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'Set an example for other kids and inspire them': Houston-area teen shares Moderna vaccine trial experience

Jack Dyment rolled up his sleeve for science by participating in Moderna's COVID-19 vaccine trial. Houston is one of 20 cities where trials are happening.

HOUSTON — COVID-19 vaccine distribution well underway in Houston, but the FDA has not approved the vaccines for teenagers or children under 17 years old. It's why Moderna is opening its trials up to kids 12 to 17 years old, and Houston is one of 20 cities participating.

"This is our way of doing our part," Leanne Dyment said.

Jack Dyment and his mother Leanne decided to roll up their sleeves for science.

"I did it to set an example for other kids and inspire them," Jack said.

Jack, 13, is participating in Moderna's teen trial at the Cy Fair Clinical Research Center.

"I was a little bit worried and confused about it, but ... they told me I was fine," Jack said.

His mom enrolled in NovoVax's phase 3 trial.

"I see it as incredibly patriotic," Leanne said. "If we get sick, we're stressing an already taxed healthcare system. I don't want to put more of a burden on already overworked healthcare workers."

Both Jack and Leanne don't know if they got the vaccine or placebo. But Houston Fights COVID, the group coordinating the trials, says teen participants have a greater chance of getting the actual vaccine compared to adults.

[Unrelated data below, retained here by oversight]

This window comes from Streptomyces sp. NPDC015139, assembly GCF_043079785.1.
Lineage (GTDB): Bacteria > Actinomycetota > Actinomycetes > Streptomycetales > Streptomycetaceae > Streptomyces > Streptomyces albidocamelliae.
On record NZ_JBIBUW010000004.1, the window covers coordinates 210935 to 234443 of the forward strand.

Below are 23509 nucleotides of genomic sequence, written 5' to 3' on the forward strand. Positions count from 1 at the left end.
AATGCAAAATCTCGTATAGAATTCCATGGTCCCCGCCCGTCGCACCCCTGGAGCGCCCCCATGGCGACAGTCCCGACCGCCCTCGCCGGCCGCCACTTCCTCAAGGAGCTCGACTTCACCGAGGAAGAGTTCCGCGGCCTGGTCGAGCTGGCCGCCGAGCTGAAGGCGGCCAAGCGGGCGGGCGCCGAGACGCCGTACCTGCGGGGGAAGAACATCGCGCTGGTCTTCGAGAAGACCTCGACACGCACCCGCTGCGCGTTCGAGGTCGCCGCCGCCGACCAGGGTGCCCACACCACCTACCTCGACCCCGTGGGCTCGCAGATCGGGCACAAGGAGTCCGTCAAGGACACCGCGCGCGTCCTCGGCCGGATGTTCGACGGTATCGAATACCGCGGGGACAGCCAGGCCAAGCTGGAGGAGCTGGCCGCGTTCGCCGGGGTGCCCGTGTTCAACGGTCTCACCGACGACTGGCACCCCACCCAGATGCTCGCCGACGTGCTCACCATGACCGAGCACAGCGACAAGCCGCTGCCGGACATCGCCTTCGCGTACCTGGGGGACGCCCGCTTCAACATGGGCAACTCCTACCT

That means signing your children up for a trial could be the quickest way to get them vaccinated.

"They send you home with an app and a thermometer and you check in daily, and they have support staff in case anything happens," Leanne said.

So far, Jack and his mom have had no side effects. Leanne even signed up her younger child for a waitlist.

"I have another son who is 11 and I have signed him up already when studies open up to next to 2-year-olds and up, they believe that will be in March, so we're hoping he gets selected as well," Leanne said.

To sign up and learn more, just go to HoustonFightsCOVID.com. They are eligible for up to $1,000 for participating and must be in good health.

Researchers hoping to sign up thousands in the Houston area. The faster data is collected, the sooner vaccines will be rolled out to pediatric populations.